November 20: The Day of the Lord

The Old English roots of the word “lord” are found along the lines of “master of a household, ruler, guardian, keeper, and superior.” In fact, the Old English hlaford is a contraction of the earlier hlafweard, literally “one who guards the loaves.”

When the Scriptures speak of Jesus as “the Lord of our lives,” all of the above comes into play. Jesus is the master of our household, our ruler (King), our guardian, our keeper, and our superior.

Today’s Feast of Christ the King reminds us that we have been invited to accept Christ as Lord and Savior – and to surrender our lives to Him, much as He surrendered Himself to the Father. How do we do that? We surrender our lives to Jesus every day when we give priority to His teaching in our daily choices, especially in moral decisions. In other words, Christ wants to be in full charge of our lives, and we are asked to give Him sovereign power over every aspect of our lives.

Jesus our King declared that He came not to be served but to serve and showed us the spirit of service by washing of the feet of His disciples. We become Jesus’ followers more and more when we recognize His presence in everyone, especially the poor, the sick, the outcast, and the marginalized in the society and render humble and loving service to Jesus in each of them.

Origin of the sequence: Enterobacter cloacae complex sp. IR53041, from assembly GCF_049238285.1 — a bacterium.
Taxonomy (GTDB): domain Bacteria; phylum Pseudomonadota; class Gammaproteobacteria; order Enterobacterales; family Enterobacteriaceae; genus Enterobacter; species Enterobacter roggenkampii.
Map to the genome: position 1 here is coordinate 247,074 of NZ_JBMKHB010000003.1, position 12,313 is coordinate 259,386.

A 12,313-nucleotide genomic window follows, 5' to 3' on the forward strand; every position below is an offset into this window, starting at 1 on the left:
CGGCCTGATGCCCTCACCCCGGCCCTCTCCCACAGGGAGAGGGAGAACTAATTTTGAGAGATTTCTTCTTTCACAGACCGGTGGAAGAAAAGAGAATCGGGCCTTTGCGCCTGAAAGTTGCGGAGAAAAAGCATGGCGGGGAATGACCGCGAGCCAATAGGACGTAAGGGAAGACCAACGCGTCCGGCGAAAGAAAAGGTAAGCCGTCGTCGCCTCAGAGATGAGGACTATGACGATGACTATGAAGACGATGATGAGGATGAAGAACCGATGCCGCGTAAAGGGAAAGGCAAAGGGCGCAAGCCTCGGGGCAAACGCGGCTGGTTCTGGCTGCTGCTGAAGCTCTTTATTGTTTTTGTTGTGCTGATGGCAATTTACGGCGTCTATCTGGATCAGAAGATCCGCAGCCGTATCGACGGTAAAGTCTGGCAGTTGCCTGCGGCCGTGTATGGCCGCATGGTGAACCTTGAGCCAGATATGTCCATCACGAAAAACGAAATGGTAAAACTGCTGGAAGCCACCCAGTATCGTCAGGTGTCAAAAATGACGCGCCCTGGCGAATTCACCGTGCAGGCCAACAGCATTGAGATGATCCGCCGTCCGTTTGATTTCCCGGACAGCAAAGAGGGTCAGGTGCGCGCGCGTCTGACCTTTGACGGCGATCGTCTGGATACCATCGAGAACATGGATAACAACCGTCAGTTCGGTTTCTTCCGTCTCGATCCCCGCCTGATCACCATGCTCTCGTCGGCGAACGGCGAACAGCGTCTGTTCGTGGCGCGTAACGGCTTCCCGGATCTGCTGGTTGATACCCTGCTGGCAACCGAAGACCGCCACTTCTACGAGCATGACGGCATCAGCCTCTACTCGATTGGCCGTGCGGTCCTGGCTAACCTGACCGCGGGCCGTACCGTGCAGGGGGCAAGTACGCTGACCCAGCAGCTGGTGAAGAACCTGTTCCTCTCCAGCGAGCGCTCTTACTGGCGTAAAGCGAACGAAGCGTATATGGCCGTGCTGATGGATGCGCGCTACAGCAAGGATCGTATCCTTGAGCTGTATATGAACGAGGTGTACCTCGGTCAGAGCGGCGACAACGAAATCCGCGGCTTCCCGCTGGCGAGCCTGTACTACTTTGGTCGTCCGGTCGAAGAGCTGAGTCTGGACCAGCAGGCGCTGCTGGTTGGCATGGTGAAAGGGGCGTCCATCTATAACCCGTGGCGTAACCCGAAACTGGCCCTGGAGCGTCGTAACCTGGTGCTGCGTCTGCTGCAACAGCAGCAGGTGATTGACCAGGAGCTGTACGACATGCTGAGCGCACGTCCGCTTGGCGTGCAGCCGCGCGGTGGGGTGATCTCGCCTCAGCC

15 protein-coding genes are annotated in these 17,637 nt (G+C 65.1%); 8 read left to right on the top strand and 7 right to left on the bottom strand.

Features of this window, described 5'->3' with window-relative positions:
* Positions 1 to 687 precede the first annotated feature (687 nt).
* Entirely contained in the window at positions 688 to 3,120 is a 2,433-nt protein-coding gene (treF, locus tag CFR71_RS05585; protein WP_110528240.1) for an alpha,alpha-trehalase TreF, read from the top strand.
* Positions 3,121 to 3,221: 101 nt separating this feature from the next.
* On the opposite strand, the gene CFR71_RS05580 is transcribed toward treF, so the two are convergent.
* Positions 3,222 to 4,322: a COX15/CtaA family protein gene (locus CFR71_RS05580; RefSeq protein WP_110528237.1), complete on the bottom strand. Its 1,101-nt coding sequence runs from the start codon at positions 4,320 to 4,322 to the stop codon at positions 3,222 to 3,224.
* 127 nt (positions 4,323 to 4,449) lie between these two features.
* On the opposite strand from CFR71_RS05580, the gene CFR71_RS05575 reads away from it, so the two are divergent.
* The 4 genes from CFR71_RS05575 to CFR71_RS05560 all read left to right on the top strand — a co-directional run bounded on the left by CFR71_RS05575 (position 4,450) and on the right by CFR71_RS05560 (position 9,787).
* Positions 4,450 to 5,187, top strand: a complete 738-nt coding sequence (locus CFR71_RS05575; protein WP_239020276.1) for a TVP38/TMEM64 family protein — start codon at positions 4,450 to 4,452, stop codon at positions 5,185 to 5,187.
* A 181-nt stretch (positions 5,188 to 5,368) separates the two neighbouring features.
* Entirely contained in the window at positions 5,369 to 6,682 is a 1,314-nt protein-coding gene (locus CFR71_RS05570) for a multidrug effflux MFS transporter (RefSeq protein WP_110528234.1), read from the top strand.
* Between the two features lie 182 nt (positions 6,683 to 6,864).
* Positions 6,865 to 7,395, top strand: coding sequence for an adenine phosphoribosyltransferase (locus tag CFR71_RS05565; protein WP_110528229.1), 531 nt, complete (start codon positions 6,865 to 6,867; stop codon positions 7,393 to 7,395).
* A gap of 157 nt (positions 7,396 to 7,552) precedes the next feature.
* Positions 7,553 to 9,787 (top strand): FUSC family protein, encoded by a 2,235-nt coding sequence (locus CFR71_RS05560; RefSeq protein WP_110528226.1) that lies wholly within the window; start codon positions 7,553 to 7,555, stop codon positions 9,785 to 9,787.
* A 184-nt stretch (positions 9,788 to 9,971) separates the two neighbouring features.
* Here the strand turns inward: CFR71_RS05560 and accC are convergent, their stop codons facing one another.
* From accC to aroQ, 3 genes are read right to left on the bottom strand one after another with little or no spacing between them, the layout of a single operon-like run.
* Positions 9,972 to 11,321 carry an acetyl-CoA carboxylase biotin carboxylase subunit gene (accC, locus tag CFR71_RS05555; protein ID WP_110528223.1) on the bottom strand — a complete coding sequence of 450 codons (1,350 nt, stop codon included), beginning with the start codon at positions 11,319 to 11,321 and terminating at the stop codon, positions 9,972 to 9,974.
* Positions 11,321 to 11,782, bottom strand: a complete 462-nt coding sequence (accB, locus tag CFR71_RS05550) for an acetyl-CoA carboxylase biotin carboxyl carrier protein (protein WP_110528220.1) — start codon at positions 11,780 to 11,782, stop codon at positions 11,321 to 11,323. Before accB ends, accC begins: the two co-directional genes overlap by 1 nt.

Jesus our King came to proclaim to all of us the Good News of God’s love and salvation, He gave us His new commandment of love: “Love one another as I have loved you” (John 13, 34), and He demonstrated that love by dying for us. We accept Jesus as our Lord and King when we love others as He loved: willingly, unconditionally, and sacrificially.


Food for thought: A mother reports a funny piece of advice she received from her little son: “Tired of struggling with my strong-willed little boy, Thomas, I looked him in the eye and asked a question I felt sure would bring him in line: ‘Thomas, who is in charge here?’ Not missing a beat, he replied, ‘Jesus is, and not you mom.’ To which I stammered and said, ‘Well, okay. After Jesus, who is in charge here?’” Is Jesus really in charge of our lives day in and day out?

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